SAN FRANCISCO (BCN) — A former bureau manager for San Francisco’s Department of Public Works is facing several charges for allegedly failing to disclose more than a quarter million dollars in outside income, District Attorney Chesa Boudin said Thursday.
Gerald “Jerry” Sanguinetti was arrested Thursday and has been charged with five counts of felony perjury and two counts of misdemeanor failure to file financial disclosure statements.
According to Boudin, between 2013 and 2019, Sanguinetti failed to disclose income from SDL Merchandising, a company owned by his wife, Gina Sanguinetti, that also did business with Public Works.
Prosecutors allege that within that timeframe, SDL Merchandising received $262,946.73 in payments from Public Works employees through sub accounts of the local non-profit organization San Francisco Parks Alliance for the purchase of custom-made T-shirts, caps, and other items.
However, when a Public Works employee tried to obtain a comparison quote from a separate vendor, the employee learned that SDL Merchandising was charging twice more than other vendors, prosecutors said.
When that employee sought to replace SDL Merchandising with a new, cost-effective vendor, a supervisor allegedly told them, “The director wouldn’t like that,” referring to former Public Works Director Mohammed Nuru, who resigned last year after federal prosecutors charged him with wire fraud.
Bank and business records confirmed the payments to SDL Merchandising were approved by Public Works employees, including Nuru. The records also confirmed the payments were issued via checks from the Parks Alliance and then deposited in four different bank accounts, which were all controlled by Gerald and Gina Sanguinetti, prosecutors said.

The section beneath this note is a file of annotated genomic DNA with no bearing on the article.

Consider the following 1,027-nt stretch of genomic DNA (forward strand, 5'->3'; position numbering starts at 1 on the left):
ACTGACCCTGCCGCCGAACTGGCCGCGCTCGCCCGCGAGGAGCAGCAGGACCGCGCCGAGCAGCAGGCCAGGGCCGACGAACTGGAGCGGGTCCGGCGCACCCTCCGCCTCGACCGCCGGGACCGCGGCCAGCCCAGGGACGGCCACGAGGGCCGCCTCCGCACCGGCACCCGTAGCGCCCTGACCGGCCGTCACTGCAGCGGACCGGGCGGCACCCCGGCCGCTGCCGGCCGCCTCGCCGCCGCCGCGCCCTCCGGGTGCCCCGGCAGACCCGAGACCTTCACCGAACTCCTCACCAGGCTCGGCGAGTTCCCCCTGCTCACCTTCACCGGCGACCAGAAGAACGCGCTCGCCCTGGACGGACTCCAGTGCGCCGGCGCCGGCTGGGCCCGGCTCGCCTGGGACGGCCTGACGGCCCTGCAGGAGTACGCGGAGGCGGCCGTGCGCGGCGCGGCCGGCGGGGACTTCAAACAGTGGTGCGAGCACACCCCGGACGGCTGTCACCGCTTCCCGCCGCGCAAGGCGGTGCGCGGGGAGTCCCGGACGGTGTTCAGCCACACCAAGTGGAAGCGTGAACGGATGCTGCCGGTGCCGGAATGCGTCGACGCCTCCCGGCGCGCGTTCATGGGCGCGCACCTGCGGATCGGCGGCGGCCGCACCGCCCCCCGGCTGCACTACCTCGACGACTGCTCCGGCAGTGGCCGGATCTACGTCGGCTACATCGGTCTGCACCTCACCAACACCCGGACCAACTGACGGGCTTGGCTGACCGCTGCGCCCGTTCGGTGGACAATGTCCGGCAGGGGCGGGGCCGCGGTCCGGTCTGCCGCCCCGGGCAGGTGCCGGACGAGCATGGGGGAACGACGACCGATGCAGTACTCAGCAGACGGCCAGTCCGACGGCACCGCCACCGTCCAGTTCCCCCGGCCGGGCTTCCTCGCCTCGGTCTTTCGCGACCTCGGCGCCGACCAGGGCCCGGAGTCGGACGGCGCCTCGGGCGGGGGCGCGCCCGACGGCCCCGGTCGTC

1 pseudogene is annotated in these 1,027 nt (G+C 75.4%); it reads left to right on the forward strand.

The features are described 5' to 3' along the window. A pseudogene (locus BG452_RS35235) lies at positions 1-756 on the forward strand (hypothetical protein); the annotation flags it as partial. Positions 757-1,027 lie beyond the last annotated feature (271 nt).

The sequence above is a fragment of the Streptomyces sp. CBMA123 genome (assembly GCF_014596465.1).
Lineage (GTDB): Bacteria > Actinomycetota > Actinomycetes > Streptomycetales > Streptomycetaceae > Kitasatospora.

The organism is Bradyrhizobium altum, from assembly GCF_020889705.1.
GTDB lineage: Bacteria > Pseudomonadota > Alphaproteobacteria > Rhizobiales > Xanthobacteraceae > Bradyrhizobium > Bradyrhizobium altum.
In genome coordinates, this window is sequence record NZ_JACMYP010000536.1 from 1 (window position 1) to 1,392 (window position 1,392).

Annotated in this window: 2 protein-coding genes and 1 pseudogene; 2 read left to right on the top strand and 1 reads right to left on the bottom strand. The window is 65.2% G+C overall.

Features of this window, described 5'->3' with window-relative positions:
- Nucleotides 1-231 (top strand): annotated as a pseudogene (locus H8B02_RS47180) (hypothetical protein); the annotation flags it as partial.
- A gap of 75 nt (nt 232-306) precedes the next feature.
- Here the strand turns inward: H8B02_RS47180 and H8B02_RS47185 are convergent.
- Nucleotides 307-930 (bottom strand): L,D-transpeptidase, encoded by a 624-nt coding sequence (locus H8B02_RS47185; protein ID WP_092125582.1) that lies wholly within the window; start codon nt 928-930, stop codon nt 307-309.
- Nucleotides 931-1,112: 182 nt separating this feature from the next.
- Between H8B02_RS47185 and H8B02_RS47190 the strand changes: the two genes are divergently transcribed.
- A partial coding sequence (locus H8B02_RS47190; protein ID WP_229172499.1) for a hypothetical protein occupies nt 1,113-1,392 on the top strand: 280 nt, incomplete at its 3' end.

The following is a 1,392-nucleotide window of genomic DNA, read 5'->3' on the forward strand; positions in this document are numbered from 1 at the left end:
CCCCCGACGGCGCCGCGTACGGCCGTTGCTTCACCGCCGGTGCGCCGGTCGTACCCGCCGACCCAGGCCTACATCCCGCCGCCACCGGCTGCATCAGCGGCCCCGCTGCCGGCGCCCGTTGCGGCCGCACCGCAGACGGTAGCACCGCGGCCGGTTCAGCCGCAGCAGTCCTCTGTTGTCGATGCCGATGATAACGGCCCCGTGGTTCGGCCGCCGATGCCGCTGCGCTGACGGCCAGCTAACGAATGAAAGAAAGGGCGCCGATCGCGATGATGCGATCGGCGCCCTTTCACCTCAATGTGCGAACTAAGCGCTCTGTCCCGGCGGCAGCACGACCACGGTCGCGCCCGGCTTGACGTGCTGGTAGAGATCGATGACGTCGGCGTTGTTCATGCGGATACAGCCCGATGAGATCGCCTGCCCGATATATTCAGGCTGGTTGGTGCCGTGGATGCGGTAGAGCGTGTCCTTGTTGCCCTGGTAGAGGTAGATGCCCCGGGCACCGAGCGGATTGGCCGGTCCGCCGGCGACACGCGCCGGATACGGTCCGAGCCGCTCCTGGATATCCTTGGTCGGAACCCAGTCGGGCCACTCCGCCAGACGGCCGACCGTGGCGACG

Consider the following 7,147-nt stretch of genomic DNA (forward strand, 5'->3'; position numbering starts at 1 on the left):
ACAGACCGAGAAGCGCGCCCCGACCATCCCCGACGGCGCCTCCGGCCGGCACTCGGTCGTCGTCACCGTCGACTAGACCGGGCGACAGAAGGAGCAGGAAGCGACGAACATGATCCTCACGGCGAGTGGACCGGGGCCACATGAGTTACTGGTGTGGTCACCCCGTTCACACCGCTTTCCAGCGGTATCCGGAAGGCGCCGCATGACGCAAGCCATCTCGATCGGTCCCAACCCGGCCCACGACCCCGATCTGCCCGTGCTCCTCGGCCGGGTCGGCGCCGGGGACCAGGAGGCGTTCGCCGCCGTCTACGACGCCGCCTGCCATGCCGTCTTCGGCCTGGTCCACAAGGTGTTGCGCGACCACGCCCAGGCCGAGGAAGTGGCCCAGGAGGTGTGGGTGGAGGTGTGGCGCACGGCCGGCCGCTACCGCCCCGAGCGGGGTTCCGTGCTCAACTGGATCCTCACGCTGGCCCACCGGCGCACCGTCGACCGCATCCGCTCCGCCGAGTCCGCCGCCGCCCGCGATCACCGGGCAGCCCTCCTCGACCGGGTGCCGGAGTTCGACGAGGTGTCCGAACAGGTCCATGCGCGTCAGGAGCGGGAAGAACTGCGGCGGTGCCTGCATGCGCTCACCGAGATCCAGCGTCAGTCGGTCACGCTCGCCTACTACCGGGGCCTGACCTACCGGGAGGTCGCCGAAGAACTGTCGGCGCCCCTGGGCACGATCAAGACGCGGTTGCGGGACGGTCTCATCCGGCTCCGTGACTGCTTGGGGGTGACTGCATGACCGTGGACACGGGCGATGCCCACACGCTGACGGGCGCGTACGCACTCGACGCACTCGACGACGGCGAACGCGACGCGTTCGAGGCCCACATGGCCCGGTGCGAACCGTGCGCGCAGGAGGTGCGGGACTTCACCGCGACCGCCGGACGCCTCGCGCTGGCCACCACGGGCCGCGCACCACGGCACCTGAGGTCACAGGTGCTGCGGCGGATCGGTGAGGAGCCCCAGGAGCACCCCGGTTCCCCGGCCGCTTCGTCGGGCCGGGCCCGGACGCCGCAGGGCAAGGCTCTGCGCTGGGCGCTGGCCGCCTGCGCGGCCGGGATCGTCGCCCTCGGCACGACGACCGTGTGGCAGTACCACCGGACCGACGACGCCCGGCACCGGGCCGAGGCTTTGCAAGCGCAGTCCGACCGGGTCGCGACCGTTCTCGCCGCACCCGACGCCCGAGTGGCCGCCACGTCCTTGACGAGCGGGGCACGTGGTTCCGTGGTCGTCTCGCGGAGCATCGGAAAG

Despite the alleged influx of money, Gerald Sanguinetti didn’t disclose the income and allegedly stated on financial disclosures, under penalty of perjury, that he had “no reportable interests.”
Prosecutors further allege that Gerald Sanguinetti failed to file two mandatory financial disclosure statements in 2018 and 2019.
“Public employees must serve the public, not use their position for their own financial gain,” Boudin said in a statement. “Failing to disclose financial conflicts of interests while profiting at the city’s expense violates public trust. When public employees break the law, my administration will hold them accountable. No one in San Francisco is above the law.”
Designated public employees are required by law to disclose their outside sources of income, business investments, and their spouse’s income yearly on the state’s Form 700 Statement of Economic Interest.
The Parks Alliance has been scrutinized in the past for its close relationship with Public Works. Last year, following Nuru’s arrest, a report by the City Controller’s Office found that the organization accepted $1 million in donations from hopefuls seeking lucrative city contracts. The money, however, was then funneled back to Public Works to pay for lavish parties, according to the report.
Gerald Sanguinetti is set to make his first court appearance on Aug. 9.
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